Urgent and important are two words that I thought for the longest time meant the same thing. Or, to put it more accurately, I wasn’t ever compelled to find the differences between the two.
But a few years ago, I the difference was made so clear to me after reading an interview article on some big wig CEO at the time:
“The most effective people make their important things, your urgent ones. The most ineffective people do the exact opposite.”
And then he started talking about this ‘urgent vs important’ grid and how he uses it to plan the activities of his day.
“Categorizing your activities using the ‘urgent versus important’ grid is the single best tool I use to be effective. It helps me define the activities that I should be focusing on and which ones I shouldn’t be wasting my time with.”
The grid looks a little something like this:
The Breakdown For Urgent VS Important
1. Manage. This is usually the stuff that can’t always be foreseen or avoided, but oftentimes it’s also just stuff you left to the last minute – that essay due tomorrow, university applications due Monday – it’s important, but the simple fact that you let it slip from a focus to a crisis means you probably aren’t prioritizing your time effectively.
2. Focus. This is where you want to live with your time. ‘Focus’ activities are the things that move you closer towards your goals and have the greatest implication on you in the long-term: going for a run first thing in the morning instead of browsing the net, learning a new language on your walk to work/school instead of listening to music or the radio – this is the stuff that you’ll be thankful of doing when you look back on how you spent your time.
3. Avoid. Be careful here. All the emails, Facebook messages, texts, BBM, and WhatsApp messages – so many people misinterpret these things as being important activities, often because, 1. they demand attention immediately and, 2. they’re often fairly easy to respond to, but if this is where you’re spending most of your time, you’ll finish your day simply wondering where your time went. Why? Because it was spent on the short-term stuff, not the stuff that’s aligned with your goals. We’re not saying eliminate it – just avoid it taking up too much time away from what’s important.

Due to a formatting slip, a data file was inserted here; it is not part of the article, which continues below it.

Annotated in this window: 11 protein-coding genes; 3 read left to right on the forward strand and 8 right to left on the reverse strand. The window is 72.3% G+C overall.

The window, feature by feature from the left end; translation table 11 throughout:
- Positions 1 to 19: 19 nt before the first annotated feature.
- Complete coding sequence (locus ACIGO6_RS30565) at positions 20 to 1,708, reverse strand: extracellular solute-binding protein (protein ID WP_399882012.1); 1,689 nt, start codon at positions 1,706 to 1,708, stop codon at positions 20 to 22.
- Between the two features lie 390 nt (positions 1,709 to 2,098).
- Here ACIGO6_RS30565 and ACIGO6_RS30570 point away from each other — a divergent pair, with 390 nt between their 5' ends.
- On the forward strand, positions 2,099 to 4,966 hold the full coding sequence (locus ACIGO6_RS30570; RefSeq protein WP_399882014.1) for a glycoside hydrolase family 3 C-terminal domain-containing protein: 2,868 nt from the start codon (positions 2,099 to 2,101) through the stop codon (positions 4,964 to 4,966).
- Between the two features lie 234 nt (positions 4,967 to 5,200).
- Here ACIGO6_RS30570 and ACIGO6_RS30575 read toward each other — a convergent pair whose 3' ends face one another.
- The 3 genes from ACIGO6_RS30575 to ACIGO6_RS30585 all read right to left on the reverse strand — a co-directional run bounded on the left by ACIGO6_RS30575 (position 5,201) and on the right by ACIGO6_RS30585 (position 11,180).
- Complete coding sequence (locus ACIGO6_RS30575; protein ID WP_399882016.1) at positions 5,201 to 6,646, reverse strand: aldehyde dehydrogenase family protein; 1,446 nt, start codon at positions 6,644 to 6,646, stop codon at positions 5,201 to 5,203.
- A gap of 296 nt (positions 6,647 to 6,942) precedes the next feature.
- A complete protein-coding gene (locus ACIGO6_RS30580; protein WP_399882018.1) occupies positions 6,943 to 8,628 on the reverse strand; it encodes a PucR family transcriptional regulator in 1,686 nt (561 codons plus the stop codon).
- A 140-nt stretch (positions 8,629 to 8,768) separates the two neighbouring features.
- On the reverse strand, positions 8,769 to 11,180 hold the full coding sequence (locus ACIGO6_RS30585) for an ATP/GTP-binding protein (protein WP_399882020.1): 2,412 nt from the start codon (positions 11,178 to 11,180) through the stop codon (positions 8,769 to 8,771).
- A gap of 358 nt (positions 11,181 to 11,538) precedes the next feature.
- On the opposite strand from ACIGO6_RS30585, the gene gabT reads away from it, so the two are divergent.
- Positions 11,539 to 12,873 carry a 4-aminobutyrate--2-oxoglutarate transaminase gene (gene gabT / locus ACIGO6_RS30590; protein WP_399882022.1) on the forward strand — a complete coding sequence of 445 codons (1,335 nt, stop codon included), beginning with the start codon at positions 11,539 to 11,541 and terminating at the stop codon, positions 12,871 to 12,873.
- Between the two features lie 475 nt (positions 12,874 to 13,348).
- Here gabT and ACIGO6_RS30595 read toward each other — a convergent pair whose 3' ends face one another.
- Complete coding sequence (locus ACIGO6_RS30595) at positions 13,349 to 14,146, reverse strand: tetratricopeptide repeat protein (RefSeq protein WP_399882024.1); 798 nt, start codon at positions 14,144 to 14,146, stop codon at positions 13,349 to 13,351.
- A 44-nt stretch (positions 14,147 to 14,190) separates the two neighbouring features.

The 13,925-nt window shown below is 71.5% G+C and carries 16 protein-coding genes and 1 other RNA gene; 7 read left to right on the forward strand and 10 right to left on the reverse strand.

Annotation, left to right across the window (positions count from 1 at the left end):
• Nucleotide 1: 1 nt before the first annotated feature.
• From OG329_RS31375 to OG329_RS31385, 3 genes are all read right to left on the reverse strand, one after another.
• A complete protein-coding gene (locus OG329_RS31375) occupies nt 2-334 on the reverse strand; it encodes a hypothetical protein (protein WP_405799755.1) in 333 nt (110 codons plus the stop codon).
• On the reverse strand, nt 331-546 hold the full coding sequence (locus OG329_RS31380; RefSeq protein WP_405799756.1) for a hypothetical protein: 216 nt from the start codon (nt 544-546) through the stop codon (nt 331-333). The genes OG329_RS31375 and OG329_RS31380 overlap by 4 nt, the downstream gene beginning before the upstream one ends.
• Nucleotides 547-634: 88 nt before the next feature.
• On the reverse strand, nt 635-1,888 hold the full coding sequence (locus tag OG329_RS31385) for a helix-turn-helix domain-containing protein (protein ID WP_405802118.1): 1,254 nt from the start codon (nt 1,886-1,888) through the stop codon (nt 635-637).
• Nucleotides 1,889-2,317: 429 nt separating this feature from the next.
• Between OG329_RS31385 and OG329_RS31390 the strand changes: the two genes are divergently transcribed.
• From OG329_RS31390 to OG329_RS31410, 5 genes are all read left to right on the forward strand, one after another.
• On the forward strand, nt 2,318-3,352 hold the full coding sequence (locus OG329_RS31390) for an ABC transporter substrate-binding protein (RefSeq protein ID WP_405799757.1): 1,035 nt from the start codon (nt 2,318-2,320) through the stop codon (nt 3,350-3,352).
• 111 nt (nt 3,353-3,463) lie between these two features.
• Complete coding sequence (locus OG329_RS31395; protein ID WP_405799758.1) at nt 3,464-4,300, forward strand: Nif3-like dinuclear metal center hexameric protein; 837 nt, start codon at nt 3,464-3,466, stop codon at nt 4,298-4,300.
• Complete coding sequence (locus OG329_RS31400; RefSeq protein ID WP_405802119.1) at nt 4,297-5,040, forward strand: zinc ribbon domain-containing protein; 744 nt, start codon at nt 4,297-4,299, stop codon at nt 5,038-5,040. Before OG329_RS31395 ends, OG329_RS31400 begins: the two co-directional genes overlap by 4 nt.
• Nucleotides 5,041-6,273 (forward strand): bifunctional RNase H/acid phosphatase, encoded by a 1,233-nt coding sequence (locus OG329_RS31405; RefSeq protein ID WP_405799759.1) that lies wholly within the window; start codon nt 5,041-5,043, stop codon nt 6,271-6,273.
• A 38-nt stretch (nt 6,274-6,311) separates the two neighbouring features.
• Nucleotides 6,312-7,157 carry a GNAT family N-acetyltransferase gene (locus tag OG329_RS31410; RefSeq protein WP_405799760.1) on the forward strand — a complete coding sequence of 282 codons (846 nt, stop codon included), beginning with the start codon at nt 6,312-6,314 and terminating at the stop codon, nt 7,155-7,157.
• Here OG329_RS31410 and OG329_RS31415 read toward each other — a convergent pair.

4. Limit. Sure, we all need some entertainment to escape from the stresses of exams, work, and everyday life… but when it gets to the point where you’re on your third ‘Gossip Girl Marathon’ or your fourth night out at the bars this week, what started out as pure ‘entertainment’ just turned into ‘excess’. Limit this stuff.
Tips and Tricks
1. Say ‘no’. When you think about focus, you think it’s all about saying ‘yes’, right? Wrong. Focus, is all about saying no. Think about what are the fundamental directions you’re going in and what activities make sense, and which ones don’t. Say ‘yes’ to the one’s that do, and “no” to the one’s that don’t. It’s that easy.
2. Wake up early. Ever wonder why early birds wake up so early? More than anything else, it’s because the morning is probably the only time they have in the day to themselves, without distractions, to focus on what’s important in their lives. Try it for one week and see how much you can get done. I guarantee you’ll be hooked.
3. Choose three. Every day pick three important things you want to accomplish. Write them down, keep them visible, and refer back to them throughout the day to limit you getting sidetracked on stuff that’s simply unimportant.
4. Be proactive. This stuff often comes down to pro activeness versus re activeness – important activities are when you’re being proactive about the achievement of your own goals, while urgent activities are often associated with the achievement of someone else’s. So when that big wig CEO said: “The most effective people make their important things, your urgent ones,” he meant that those who are being more proactive about their goals are the ones being more effective.
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